By the draft

There are a few players in the upcoming draft who fit the mold of a bona fide go-to scorer. And this would seemingly be the Orlando Magic’s best chance to add that kind of offensive threat to the roster, even in what many are considering a fairly weak draft at the top.

By finishing with the second-worst record in the league, Orlando has positioned itself for a top pick in this year’s draft. This will allow them to draft one of the top scorers and there are several to choose from.

The three premier scorers Orlando should focus on are Jabari Smith, Paolo Banchero and Jaden Ivey.

Projecting the pro careers of young college prospects is difficult to do. Every few years it seems like a player is drafted in the top five who drops out of the league a few seasons later. It is never an exact science.

But the future looks very bright for the three players previously mentioned.

Jabari Smith is a skilled 6-foot-10 forward with tremendous upside. His athleticism, combined with his size and versatility on the offensive end will give NBA defenses nightmares for many years.

He is the type of prospect who will come in from day one knowing how to score the basketball. Smith also has the potential to become a very good defensive player on the next level.

The only knock on Smith in his only season at Auburn was being too passive. This is a criticism that many freshmen face. As he gains more experience, his aggressiveness should improve.

Paolo Banchero has an NBA body at 6-foot-10, 250 pounds. Despite his young age, Banchero has a good low-post game and a very high basketball IQ on the offensive end.

He led a star-studded Duke team in points and rebounds and had a strong NCAA Tournament run averaging 18.8 points per game. Banchero already has 3-point range but does have significant room for improvement on the defensive side of the ball.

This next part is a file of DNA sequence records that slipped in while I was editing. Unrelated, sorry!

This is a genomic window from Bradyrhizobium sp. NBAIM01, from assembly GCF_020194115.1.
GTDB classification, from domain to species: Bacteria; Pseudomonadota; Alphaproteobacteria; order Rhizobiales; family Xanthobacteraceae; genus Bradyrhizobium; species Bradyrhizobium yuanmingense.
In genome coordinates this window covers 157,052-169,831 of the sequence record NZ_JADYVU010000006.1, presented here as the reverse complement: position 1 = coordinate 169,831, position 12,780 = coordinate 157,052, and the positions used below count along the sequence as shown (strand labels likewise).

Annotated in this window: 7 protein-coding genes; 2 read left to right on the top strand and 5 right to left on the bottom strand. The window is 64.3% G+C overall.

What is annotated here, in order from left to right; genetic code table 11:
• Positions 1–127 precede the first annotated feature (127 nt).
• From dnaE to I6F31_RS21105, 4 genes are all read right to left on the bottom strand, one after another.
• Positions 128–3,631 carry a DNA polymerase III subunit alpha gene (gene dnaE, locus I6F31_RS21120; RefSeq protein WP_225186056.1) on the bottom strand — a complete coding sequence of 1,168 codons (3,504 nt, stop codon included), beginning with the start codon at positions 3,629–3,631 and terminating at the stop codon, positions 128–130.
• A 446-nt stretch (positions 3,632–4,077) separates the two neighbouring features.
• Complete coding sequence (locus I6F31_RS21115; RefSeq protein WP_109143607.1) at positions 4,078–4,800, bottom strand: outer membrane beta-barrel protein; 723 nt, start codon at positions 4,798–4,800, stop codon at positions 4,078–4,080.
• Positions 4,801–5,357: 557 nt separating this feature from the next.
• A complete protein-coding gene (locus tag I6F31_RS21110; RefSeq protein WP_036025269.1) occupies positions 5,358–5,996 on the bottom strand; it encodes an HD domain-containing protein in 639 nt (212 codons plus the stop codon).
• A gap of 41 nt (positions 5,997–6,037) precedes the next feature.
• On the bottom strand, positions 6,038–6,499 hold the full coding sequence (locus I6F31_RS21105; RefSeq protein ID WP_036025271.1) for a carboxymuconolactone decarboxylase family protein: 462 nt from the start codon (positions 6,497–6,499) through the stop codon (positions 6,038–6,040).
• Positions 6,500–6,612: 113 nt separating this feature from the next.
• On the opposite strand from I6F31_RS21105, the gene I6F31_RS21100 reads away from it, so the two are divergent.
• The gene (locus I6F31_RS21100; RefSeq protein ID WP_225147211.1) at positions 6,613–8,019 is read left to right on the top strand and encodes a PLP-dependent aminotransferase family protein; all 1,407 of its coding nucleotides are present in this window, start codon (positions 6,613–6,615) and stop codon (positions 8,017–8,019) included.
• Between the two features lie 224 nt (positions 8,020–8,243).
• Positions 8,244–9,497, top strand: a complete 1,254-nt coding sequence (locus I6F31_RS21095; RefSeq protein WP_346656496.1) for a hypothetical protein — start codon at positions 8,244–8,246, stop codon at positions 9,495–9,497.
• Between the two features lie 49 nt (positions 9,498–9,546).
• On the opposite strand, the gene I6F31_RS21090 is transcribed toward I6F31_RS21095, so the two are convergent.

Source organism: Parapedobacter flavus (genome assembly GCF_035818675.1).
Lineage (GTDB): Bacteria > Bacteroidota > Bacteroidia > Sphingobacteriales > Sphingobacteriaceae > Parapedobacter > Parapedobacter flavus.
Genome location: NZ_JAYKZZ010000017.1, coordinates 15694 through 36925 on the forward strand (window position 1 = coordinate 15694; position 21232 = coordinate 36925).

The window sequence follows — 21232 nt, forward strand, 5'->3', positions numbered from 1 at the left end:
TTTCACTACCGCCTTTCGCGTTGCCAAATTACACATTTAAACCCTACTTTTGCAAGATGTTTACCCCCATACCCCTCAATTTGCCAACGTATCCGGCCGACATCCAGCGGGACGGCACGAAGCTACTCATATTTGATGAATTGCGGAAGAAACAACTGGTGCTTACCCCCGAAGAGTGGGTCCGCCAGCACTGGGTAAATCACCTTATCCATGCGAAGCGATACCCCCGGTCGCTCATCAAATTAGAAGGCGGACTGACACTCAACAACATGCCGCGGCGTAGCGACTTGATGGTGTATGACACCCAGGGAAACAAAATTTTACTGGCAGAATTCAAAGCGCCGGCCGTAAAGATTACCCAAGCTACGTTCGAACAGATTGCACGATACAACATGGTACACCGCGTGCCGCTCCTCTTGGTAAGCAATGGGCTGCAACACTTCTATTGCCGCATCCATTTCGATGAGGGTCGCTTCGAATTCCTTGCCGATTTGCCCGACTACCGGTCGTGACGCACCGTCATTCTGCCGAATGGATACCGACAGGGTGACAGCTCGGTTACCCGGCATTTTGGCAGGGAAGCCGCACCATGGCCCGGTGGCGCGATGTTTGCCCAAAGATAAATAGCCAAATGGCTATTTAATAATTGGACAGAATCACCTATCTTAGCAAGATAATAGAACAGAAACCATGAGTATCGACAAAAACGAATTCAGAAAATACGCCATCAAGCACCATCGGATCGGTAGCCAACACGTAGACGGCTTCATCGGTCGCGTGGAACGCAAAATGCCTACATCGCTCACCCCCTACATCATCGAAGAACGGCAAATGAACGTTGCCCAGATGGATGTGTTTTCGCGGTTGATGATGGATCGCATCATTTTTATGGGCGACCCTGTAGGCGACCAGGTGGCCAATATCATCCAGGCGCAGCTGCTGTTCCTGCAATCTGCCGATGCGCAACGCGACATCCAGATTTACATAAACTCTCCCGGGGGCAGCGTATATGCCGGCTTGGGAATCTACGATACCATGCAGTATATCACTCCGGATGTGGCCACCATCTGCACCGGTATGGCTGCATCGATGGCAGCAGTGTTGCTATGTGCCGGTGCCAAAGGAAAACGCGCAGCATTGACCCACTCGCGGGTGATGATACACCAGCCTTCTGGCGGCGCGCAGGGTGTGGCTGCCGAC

Jaden Ivey might not have been able to showcase his full potential in his two seasons at Purdue while playing in Matt Painter’s offense, which was geared towards big men Zach Edey and Trevion Williams. However, Ivey managed to average more than 17 points per game in his sophomore season.

Ivey was also the go-to player for the Boilermakers at the end of games. He is a dynamic player who can finish with power at the basket and work in between the paint to get to the basket or hit mid-range jumpers.

Player comparisons are likening Ivey’s game to that of Donovan Mitchell and Anthony Edwards. He has premier athleticism and is devastating in the open court with the ball in his hands.

Ivey will have to become a better decision-maker if he ends up playing the point guard position in the NBA. At 6-foot-4, Ivey can play either guard position and has the potential to become an elite scorer in the league.

By Free agency or Trade

Free Agency remains an option as well for the Orlando Magic to bolster their roster and add a premium scorer. The Magic will enter the offseason among the teams with the most salary-cap space.